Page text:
I have a function that returns several faces from a mesh using ray_cast under the mouse pointer. Some surrounding faces are collected based on the angle from the hit face and passed to another function, most of this is done in bmesh.
In this function I want to copy the passed faces to a new bmesh to create a new object from them.

The best way I've found is to pass in the original bmesh with the faces I want to copy, iterate over it and append the new faces to a list:

def make_copy(self, context, bm_orig, faces_linked):
    # this gets called with bm_orig as the original bmesh in its entirety of type BMesh,  
    # and faces_linked as the faces of that bmesh that I want to copy to a new bmesh as a list of type BMFace
    bm_copy = bm_orig.copy()
    faces_linked_copy = []
    for face_orig in faces_linked:
        for face_copy in bm_copy.faces:
            if face_orig.index == face_copy.index:
    # then this makes a list of all the faces, checks them against the
    # list of faces I wan to keep (faces_linked_copy) and removes the rest from the list
    delete_list = []
    for face in bm_copy.faces:
    for face_delete in bm_copy.faces:
        for face_save in faces_linked_copy:
            if face_delete == face_save:
    # finally using delete_list to remove all the faces I don't want
    bmesh.ops.delete(bm_copy, geom=delete_list, context="FACES")

From this I can delete all other faces in bm_copy and be left with the faces I need.
This works but it's extremely slow when operating on dense meshes.

This needs to happen every mouse move in a modal so with denser meshes this becomes unusable.

I've tried using bmesh.ops.duplicate with the dest=bm_new option but this always gives keyword "dest" type 4 not working yet! which it has done forever... (Am I doing something wrong with that?? or will they simply never implement it??)

Question is:
Is there a better way to copy some faces from one bmesh to another without having to copy and iterate over the original??

EDIT @lemon since you were curious as to what this was for, it does this: enter image description here

Collects the faces, then makes the blue faces from it. But now seeing it work I probably wont use it this way 😝
But I have learned some things, so thanks again for your help

  • $\begingroup$ could you add more details or provide a test case? specially, if face_copy.index is lower than len(bm_place.faces), you'll find the copy with bm_plane.faces[face_orig.index]. $\endgroup$
    – lemon
    Commented Apr 3, 2023 at 13:52
  • $\begingroup$ @lemon I've updated the code in the question, hope this makes it clearer. There was a typo with bm_plane.faces as well. The main question: Is there a better way to copy some faces from one bmesh to another? A more built-in way? Or some way that doesn't require iterating over the enire mesh, as there could be 100K faces and this happens every mouse move in a modal $\endgroup$
    – Psyonic
    Commented Apr 5, 2023 at 9:01

1 Answer 1


Two parts in this answer but I lake of context (so please use comments if not clear or not appropriated).

Your code optimisation, which mainly avoids loops and inner loops.

def make_copy(self, context, bm_orig, faces_linked):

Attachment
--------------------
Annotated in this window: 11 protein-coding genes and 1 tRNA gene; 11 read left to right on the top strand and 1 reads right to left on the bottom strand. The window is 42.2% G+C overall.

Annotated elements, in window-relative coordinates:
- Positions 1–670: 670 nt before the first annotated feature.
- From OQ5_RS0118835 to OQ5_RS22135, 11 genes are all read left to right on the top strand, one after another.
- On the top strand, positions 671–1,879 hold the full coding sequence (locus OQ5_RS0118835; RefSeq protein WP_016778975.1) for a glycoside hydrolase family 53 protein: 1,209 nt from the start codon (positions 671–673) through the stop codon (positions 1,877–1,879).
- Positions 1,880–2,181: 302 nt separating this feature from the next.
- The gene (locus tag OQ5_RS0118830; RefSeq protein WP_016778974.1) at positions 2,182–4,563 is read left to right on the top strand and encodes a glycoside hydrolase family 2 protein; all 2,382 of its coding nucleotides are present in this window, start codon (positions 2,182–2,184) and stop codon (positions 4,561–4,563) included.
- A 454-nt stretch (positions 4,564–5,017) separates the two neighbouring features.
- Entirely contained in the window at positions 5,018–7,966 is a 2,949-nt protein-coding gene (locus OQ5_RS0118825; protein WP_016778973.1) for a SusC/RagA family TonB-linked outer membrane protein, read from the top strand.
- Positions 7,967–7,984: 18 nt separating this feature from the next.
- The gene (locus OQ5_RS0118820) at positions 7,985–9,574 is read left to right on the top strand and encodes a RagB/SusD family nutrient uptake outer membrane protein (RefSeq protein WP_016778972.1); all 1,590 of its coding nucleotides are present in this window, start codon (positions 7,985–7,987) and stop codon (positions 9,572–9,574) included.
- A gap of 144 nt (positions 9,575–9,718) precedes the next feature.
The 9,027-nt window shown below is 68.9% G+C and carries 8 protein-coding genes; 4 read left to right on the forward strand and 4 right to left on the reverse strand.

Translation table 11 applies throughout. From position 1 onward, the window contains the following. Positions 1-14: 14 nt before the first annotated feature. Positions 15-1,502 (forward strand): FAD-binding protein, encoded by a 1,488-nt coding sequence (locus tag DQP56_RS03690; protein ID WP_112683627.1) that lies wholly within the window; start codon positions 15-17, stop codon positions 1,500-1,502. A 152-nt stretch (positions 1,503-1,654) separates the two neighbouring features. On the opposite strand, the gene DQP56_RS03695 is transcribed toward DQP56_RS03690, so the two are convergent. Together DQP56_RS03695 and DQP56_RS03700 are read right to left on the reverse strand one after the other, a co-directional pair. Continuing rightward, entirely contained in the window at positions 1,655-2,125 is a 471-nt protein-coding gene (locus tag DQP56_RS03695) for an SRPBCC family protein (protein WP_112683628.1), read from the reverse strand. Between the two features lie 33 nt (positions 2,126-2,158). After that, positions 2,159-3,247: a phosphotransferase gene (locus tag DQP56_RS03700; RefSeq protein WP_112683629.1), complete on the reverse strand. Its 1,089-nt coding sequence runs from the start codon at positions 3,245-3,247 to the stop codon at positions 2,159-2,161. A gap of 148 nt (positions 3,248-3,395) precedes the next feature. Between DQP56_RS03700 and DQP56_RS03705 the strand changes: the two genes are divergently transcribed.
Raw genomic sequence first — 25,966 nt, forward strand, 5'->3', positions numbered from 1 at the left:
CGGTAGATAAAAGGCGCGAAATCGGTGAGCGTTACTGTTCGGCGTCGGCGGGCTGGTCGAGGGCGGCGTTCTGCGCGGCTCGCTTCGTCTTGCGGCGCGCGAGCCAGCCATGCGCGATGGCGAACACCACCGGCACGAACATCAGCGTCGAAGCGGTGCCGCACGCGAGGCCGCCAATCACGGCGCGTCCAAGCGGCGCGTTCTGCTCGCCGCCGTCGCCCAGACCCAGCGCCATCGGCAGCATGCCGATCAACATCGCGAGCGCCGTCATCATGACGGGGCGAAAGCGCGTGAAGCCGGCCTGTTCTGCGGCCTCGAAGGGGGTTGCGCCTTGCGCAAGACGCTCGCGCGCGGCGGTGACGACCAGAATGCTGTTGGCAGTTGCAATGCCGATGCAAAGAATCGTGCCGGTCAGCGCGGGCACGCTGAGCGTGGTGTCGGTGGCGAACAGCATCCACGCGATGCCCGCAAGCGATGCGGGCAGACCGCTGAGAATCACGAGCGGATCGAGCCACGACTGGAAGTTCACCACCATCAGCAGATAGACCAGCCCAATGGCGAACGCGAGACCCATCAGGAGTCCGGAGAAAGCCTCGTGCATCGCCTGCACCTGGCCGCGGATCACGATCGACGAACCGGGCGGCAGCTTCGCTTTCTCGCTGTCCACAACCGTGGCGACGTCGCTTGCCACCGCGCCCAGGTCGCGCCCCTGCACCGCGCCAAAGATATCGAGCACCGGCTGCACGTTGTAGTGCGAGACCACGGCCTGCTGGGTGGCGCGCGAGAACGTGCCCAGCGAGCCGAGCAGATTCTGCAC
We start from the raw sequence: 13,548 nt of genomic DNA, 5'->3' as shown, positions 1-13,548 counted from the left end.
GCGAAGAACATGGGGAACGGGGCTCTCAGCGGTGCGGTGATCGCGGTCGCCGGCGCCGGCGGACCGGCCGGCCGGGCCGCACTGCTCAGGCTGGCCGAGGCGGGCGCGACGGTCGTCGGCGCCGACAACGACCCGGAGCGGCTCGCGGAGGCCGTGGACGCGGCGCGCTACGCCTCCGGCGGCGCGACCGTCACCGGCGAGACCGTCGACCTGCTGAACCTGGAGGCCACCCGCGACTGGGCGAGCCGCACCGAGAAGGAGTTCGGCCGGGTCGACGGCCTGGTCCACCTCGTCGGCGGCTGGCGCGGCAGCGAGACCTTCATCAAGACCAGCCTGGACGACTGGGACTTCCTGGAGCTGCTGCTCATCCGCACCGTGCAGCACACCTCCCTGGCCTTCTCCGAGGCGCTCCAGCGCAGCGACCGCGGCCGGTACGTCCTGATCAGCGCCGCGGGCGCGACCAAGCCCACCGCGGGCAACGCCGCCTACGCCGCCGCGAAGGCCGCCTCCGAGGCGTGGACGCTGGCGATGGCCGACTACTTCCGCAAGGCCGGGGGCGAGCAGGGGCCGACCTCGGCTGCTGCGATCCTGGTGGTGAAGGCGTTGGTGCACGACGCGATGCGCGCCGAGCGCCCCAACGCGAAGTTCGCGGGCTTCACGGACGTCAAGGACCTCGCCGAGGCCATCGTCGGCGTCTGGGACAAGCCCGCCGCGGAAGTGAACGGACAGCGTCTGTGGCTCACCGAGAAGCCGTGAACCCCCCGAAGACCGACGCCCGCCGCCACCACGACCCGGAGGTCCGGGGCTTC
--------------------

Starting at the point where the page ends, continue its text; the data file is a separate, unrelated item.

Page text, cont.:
# creates a copy
    bm_copy = bm_orig.copy()

    # gets a set of face indices for fast access
    to_keep_indices = set(f.index for f in faces_linked)
    # creates the list of the faces to delete
    delete_list = [f for f in bm_copy.faces \
        if f.index not in to_keep_indices]
    # deletes
    bmesh.ops.delete(bm_copy, geom=delete_list, context="FACES")
    return bm_copy

A proposal that avoids to create a bmesh copy of a potential big bmesh.

def from_faces_linked(self, context, bm_orig, faces_linked):
    # set gets unique elements, list gets ordered elements    
    vertices = list(set(v for f in faces_linked for v in f.verts))

    # establishes a map between the new mesh vertex indices and 
    # actual mesh vertex indices
    vmap = dict()
    for i, vert in enumerate(vertices):
        vmap[vert.index] = i
    coordinates = [v.co for v in vertices]
    # build faces with new indices
    faces = []
    for face in faces_linked:
        faces.append([vmap[v.index] for v in face.verts])

    # create a mesh from that
    mesh = bpy.data.meshes.new(name="copy")
    mesh.from_pydata(coordinates, [], faces)

    # and a bmesh from this mesh
    bm = bmesh.new()

    return bm
  • 1
    $\begingroup$ Thanks a heap @lemon! That 2nd method is exactly what I was looking for! I'd tried to go down the from_pydata route but couldn't quite get it to work properly.... and it was far more complex than your version. You've taught me quite a lot today! $\endgroup$
    – Psyonic
    Commented Apr 6, 2023 at 8:48
  • $\begingroup$ I've added a little video to my question with your working code as you wanted a use case for it. I miss a lot of tools from the CAD world so I'm trying to recreate them $\endgroup$
    – Psyonic
    Commented Apr 7, 2023 at 12:34
  • 1
    $\begingroup$ @Psyonic, thanks a lot for this feedback. That seems to be a cool addon! $\endgroup$
    – lemon
    Commented Apr 7, 2023 at 14:02
  • $\begingroup$ Thanks mate, and thanks again for your help. It's actually just fun to use 😁 $\endgroup$
    – Psyonic
    Commented Apr 7, 2023 at 21:05

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